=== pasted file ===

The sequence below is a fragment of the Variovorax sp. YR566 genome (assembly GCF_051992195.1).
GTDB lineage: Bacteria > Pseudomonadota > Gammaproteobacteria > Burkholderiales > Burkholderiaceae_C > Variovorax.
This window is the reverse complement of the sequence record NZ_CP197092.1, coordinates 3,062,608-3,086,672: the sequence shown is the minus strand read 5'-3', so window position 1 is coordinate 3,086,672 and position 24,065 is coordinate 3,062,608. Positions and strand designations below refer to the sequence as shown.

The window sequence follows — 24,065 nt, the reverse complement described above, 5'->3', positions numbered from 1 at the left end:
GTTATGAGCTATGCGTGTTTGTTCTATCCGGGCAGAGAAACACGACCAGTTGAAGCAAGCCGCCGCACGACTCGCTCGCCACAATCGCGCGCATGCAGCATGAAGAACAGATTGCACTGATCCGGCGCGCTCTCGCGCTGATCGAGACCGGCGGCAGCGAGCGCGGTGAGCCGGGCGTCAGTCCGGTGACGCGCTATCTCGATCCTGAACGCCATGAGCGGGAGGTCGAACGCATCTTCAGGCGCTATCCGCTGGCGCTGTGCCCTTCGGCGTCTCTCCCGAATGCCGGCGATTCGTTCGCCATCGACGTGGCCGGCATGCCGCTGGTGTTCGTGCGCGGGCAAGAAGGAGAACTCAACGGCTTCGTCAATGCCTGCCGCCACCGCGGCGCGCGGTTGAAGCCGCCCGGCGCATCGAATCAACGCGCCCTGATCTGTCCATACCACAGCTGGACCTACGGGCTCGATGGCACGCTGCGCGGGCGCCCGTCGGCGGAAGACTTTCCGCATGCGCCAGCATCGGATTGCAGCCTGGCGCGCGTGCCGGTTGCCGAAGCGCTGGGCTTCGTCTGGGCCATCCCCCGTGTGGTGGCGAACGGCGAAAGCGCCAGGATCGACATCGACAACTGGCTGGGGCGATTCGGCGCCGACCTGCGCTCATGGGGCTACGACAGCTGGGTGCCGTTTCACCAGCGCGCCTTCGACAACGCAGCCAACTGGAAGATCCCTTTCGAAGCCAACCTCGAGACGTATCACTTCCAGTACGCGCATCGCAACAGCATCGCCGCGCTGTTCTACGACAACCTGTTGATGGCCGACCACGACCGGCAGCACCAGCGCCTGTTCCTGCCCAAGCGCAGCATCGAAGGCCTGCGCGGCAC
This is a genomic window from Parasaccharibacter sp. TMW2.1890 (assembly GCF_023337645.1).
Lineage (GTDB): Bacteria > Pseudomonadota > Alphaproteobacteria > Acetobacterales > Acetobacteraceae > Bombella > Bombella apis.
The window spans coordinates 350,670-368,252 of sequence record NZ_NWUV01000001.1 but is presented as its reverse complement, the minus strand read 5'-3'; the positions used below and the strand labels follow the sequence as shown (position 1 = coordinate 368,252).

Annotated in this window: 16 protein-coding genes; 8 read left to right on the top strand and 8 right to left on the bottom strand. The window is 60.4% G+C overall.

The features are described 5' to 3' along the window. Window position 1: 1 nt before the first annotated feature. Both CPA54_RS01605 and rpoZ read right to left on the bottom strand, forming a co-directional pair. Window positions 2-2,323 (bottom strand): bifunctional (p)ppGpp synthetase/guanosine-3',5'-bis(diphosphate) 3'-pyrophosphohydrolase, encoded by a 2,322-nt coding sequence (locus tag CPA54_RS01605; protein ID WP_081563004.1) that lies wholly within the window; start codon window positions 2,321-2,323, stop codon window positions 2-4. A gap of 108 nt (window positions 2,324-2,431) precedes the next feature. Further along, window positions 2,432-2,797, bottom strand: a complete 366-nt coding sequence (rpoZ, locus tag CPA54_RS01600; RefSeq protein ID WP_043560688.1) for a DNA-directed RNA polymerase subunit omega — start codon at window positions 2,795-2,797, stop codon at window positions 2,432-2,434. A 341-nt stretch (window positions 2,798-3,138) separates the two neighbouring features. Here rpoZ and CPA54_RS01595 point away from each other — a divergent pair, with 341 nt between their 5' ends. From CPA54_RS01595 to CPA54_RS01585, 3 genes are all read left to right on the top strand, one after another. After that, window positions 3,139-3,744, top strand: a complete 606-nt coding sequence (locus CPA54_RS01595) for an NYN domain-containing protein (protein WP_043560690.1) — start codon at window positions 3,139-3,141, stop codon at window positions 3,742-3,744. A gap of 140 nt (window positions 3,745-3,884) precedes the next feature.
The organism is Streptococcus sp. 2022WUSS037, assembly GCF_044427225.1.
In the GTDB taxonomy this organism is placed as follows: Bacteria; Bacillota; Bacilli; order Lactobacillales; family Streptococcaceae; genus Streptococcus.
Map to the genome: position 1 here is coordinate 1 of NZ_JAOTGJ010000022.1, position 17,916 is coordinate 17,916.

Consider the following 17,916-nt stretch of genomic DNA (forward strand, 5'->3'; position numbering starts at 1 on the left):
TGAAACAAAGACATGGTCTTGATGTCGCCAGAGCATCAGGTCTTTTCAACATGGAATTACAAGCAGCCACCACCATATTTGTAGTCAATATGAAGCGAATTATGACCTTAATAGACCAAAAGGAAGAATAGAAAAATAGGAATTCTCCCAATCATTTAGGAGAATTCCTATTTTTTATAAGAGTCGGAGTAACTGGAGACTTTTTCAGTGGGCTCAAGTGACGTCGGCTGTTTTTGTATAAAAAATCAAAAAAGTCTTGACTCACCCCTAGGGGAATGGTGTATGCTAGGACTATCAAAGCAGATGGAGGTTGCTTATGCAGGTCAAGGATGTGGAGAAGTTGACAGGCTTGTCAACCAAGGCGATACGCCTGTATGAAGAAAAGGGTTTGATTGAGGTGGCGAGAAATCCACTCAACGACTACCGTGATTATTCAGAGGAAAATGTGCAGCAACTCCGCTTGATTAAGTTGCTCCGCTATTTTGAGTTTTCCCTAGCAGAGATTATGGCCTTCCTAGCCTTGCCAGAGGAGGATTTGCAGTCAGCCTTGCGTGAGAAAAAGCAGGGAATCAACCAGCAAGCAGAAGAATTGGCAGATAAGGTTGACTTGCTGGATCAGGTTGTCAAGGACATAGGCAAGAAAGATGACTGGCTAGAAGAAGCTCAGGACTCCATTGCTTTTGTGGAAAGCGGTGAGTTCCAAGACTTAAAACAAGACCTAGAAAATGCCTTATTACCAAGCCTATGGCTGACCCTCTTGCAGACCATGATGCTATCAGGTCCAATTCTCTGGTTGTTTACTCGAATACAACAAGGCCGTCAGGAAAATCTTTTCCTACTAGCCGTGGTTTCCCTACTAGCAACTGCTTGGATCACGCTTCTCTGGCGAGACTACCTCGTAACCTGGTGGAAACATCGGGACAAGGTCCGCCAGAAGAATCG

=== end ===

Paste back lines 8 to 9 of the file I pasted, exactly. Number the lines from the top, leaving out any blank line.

The window spans coordinates 350,670-368,252 of sequence record NZ_NWUV01000001.1 but is presented as its reverse complement, the minus strand read 5'-3'; the positions used below and the strand labels follow the sequence as shown (position 1 = coordinate 368,252).

Annotated in this window: 16 protein-coding genes; 8 read left to right on the top strand and 8 right to left on the bottom strand. The window is 60.4% G+C overall.